June 24, 2024

Are you holding yourself back?

What limiting beliefs and views have stopped you from investing in yourself to live your best life?

Over the past years of working as a coach I have observed something that has surprised and puzzled me.

I’ve always wanted to be accessible to all people – including those on a lesser income – so I had the idea of offering scholarships to people committed to investing time and energy in themselves so that they too could develop, live their best lives and offer more to others and the world, not just people who could afford to take up coaching with me.

And in all these years I’ve had very few clients apply for a coaching scholarship. Why is that? Here I am, making my services accessible to all, but few take up the offer, what’s going on?

I got curious and talked to a few people about it. What they said surprised me:

“I wouldn’t apply because I don’t feel good enough to take up such an offer. It’s for other people but not for me.”

This statement was also echoed by those who could afford to pay for coaching. In my conversations, I heard limiting beliefs and views that have stopped people from investing in themselves to live the life they would love to live - whether it’s at work, at home or in their social life:

  • I’m an imposter, not good enough, and I don’t deserve it.
  • I’m a failure and therefore I’m a problem.
  • I have nothing to contribute to the world.
  • I’m scared of not being able to do what I want.

None of these beliefs are true, and yet, when we buy into one or all of these views, they become our reality. It’s called the confirmation bias. It’s hugely painful, it makes us small and keeps us stuck.

These have been my own limiting views of myself and life for a long time and I still come up against them. They caused me a constant undercurrent of anxiety, self-imposed pressure and harsh self-judgement. And this in turn led to me doubting myself, doubting life and feeling inadequate and under-confident.

Examining and bringing awareness to our conditioned, habitual ways of thinking, perceiving, judging, behaving and relating to self, others and to a larger life, is an ongoing practice and a huge opportunity for change and growth.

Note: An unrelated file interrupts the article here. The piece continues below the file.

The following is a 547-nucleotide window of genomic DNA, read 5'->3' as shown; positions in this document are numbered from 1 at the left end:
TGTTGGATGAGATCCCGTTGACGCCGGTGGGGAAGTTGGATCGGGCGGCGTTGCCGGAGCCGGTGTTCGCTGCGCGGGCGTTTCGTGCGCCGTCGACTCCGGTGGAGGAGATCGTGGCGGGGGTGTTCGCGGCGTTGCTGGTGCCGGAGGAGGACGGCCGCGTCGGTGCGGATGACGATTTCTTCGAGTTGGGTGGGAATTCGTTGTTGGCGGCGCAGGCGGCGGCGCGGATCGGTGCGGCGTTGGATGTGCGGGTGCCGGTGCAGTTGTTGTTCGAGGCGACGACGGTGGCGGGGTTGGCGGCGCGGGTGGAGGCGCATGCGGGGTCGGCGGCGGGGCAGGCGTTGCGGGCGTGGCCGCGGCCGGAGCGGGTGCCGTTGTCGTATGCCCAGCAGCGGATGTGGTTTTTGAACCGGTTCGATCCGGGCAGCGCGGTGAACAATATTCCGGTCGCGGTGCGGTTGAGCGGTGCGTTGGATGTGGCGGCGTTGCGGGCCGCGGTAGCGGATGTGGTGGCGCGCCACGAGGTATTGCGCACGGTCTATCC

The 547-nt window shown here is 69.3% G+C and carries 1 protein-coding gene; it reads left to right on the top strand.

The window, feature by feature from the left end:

All of us share a common longing and desire, consciously or unconsciously: to live a meaningful life, to contribute to something that is bigger than our self with a small ‘s’. Intuitively we know there is a Self with a capital ‘S’, a Self that feels connected to and cares for others, that wants to have a purpose and direction in life. The good news is: it’s possible.

Here are some helpful tips how to work with imposter syndrome:

  1. Recognise thoughts: e.g. "I'm not good enough. I don't deserve it."
  2. Recognise emotion: e.g. "I'm feeling sad, low, despondent, small etc"
  3. Work with your inner-critic and practise self-kindness: "It's not true that I'm not good enough. I deserve this. I can do it. I'm committed to learning and growing."
  4. Keep a strength journal. Only focus on what you are good at.
  5. Ask others how they see you and what your strengths are (you may be surprised)
  6. Give yourself permission to make mistakes. You are human and imperfect.
  7. Let go of comparing yourself to others. You are you and unique.
  8. Remember why you are here, e.g.: "I’m here or I’m doing this because I love doing what I'm doing and know what I’m good at.”

Suffering from imposter syndrome is optional. You can let it go by taking the above simple, yet liberating steps. It will increase your confidence and your overall experience of life. It can be life-changing.

I’ll leave you with this poem by John O’Donohue. I could not give a more beautiful encouragement and invitation to life.

May I have the courage today
To live the life that I would love,
To postpone my dream no longer
But do at last what I came here for
And waste my heart on fear no more.

Why not book a complimentary initial coaching conversation outdoors or online?